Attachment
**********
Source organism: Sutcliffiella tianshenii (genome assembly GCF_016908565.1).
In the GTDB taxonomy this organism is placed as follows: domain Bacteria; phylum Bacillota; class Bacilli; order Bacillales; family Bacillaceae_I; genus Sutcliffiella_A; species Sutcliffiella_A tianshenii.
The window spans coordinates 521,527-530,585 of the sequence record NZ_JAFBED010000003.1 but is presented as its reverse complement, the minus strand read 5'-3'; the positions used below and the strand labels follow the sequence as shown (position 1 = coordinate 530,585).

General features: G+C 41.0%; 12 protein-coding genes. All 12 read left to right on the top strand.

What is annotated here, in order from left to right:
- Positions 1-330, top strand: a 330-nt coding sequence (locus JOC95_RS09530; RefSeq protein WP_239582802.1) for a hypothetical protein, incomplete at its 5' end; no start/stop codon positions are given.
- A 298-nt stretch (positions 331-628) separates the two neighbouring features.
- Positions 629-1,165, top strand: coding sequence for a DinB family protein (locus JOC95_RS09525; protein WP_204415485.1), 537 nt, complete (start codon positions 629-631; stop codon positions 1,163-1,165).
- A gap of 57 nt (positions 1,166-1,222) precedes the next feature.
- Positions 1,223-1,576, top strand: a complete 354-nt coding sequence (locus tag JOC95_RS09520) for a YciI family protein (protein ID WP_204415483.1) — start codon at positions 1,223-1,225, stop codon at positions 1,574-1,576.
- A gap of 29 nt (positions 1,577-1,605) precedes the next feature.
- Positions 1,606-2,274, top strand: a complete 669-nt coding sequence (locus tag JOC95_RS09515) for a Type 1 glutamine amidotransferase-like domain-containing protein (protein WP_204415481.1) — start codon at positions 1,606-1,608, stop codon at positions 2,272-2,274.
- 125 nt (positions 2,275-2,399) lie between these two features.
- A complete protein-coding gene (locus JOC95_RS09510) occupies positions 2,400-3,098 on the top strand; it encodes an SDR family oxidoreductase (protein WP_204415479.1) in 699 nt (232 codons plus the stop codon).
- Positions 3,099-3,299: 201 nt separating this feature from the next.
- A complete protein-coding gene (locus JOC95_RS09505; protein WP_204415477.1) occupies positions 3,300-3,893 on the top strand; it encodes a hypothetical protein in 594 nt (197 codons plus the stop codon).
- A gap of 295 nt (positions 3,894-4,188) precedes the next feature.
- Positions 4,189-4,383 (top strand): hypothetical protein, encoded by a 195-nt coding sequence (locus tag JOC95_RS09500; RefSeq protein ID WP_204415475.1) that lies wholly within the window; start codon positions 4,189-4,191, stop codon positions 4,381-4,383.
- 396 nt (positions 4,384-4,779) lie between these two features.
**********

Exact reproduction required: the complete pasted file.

Source organism: Sutcliffiella tianshenii (genome assembly GCF_016908565.1).
In the GTDB taxonomy this organism is placed as follows: domain Bacteria; phylum Bacillota; class Bacilli; order Bacillales; family Bacillaceae_I; genus Sutcliffiella_A; species Sutcliffiella_A tianshenii.
The window spans coordinates 521,527-530,585 of the sequence record NZ_JAFBED010000003.1 but is presented as its reverse complement, the minus strand read 5'-3'; the positions used below and the strand labels follow the sequence as shown (position 1 = coordinate 530,585).

General features: G+C 41.0%; 12 protein-coding genes. All 12 read left to right on the top strand.

What is annotated here, in order from left to right:
- Positions 1-330, top strand: a 330-nt coding sequence (locus JOC95_RS09530; RefSeq protein WP_239582802.1) for a hypothetical protein, incomplete at its 5' end; no start/stop codon positions are given.
- A 298-nt stretch (positions 331-628) separates the two neighbouring features.
- Positions 629-1,165, top strand: coding sequence for a DinB family protein (locus JOC95_RS09525; protein WP_204415485.1), 537 nt, complete (start codon positions 629-631; stop codon positions 1,163-1,165).
- A gap of 57 nt (positions 1,166-1,222) precedes the next feature.
- Positions 1,223-1,576, top strand: a complete 354-nt coding sequence (locus tag JOC95_RS09520) for a YciI family protein (protein ID WP_204415483.1) — start codon at positions 1,223-1,225, stop codon at positions 1,574-1,576.
- A gap of 29 nt (positions 1,577-1,605) precedes the next feature.
- Positions 1,606-2,274, top strand: a complete 669-nt coding sequence (locus tag JOC95_RS09515) for a Type 1 glutamine amidotransferase-like domain-containing protein (protein WP_204415481.1) — start codon at positions 1,606-1,608, stop codon at positions 2,272-2,274.
- 125 nt (positions 2,275-2,399) lie between these two features.
- A complete protein-coding gene (locus JOC95_RS09510) occupies positions 2,400-3,098 on the top strand; it encodes an SDR family oxidoreductase (protein WP_204415479.1) in 699 nt (232 codons plus the stop codon).
- Positions 3,099-3,299: 201 nt separating this feature from the next.
- A complete protein-coding gene (locus JOC95_RS09505; protein WP_204415477.1) occupies positions 3,300-3,893 on the top strand; it encodes a hypothetical protein in 594 nt (197 codons plus the stop codon).
- A gap of 295 nt (positions 3,894-4,188) precedes the next feature.
- Positions 4,189-4,383 (top strand): hypothetical protein, encoded by a 195-nt coding sequence (locus tag JOC95_RS09500; RefSeq protein ID WP_204415475.1) that lies wholly within the window; start codon positions 4,189-4,191, stop codon positions 4,381-4,383.
- 396 nt (positions 4,384-4,779) lie between these two features.